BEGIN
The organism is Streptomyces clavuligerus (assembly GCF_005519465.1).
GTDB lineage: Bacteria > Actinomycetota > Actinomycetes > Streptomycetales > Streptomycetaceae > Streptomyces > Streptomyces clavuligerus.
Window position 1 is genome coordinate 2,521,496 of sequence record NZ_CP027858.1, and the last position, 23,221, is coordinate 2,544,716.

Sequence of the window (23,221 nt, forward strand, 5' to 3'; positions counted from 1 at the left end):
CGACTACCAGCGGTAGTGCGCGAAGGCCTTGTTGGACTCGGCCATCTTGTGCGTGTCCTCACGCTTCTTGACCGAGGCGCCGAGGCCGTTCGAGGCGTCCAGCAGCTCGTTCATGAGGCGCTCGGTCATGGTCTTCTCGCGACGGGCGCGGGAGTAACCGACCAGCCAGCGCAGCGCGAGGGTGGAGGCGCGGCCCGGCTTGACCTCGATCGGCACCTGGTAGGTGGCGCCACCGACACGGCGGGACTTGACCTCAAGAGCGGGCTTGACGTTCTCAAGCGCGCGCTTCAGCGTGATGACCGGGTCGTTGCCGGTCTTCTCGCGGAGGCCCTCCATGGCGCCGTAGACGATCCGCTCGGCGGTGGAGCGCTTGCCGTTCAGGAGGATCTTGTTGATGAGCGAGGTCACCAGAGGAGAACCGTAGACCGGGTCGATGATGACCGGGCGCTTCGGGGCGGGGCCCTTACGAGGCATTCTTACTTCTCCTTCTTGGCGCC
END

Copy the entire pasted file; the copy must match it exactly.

The organism is Streptomyces clavuligerus (assembly GCF_005519465.1).
GTDB lineage: Bacteria > Actinomycetota > Actinomycetes > Streptomycetales > Streptomycetaceae > Streptomyces > Streptomyces clavuligerus.
Window position 1 is genome coordinate 2,521,496 of sequence record NZ_CP027858.1, and the last position, 23,221, is coordinate 2,544,716.

Sequence of the window (23,221 nt, forward strand, 5' to 3'; positions counted from 1 at the left end):
CGACTACCAGCGGTAGTGCGCGAAGGCCTTGTTGGACTCGGCCATCTTGTGCGTGTCCTCACGCTTCTTGACCGAGGCGCCGAGGCCGTTCGAGGCGTCCAGCAGCTCGTTCATGAGGCGCTCGGTCATGGTCTTCTCGCGACGGGCGCGGGAGTAACCGACCAGCCAGCGCAGCGCGAGGGTGGAGGCGCGGCCCGGCTTGACCTCGATCGGCACCTGGTAGGTGGCGCCACCGACACGGCGGGACTTGACCTCAAGAGCGGGCTTGACGTTCTCAAGCGCGCGCTTCAGCGTGATGACCGGGTCGTTGCCGGTCTTCTCGCGGAGGCCCTCCATGGCGCCGTAGACGATCCGCTCGGCGGTGGAGCGCTTGCCGTTCAGGAGGATCTTGTTGATGAGCGAGGTCACCAGAGGAGAACCGTAGACCGGGTCGATGATGACCGGGCGCTTCGGGGCGGGGCCCTTACGAGGCATTCTTACTTCTCCTTCTTGGCGCC